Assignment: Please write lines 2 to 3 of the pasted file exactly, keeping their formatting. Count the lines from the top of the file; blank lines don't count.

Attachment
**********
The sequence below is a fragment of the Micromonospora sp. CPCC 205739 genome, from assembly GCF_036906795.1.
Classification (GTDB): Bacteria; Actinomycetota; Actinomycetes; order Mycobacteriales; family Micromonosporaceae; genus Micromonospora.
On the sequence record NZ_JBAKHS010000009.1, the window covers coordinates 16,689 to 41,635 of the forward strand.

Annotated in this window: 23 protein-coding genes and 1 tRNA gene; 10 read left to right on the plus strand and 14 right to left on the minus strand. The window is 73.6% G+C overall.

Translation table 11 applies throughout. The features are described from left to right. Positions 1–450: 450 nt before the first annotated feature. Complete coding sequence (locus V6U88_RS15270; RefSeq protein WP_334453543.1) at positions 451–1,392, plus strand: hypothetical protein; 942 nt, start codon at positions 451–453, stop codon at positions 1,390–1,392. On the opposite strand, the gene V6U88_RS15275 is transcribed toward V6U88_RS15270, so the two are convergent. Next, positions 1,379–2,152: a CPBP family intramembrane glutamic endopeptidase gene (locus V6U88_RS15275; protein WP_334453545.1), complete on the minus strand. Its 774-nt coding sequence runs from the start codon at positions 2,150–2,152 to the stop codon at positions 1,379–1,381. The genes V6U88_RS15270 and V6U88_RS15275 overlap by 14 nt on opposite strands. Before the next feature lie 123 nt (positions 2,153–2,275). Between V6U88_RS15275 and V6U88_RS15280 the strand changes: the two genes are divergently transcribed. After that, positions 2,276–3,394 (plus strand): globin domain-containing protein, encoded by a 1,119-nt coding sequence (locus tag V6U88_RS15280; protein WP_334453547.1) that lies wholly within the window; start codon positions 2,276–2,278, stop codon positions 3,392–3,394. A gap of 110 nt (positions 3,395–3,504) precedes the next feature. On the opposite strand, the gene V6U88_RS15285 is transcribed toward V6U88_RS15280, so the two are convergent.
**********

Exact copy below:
Classification (GTDB): Bacteria; Actinomycetota; Actinomycetes; order Mycobacteriales; family Micromonosporaceae; genus Micromonospora.
On the sequence record NZ_JBAKHS010000009.1, the window covers coordinates 16,689 to 41,635 of the forward strand.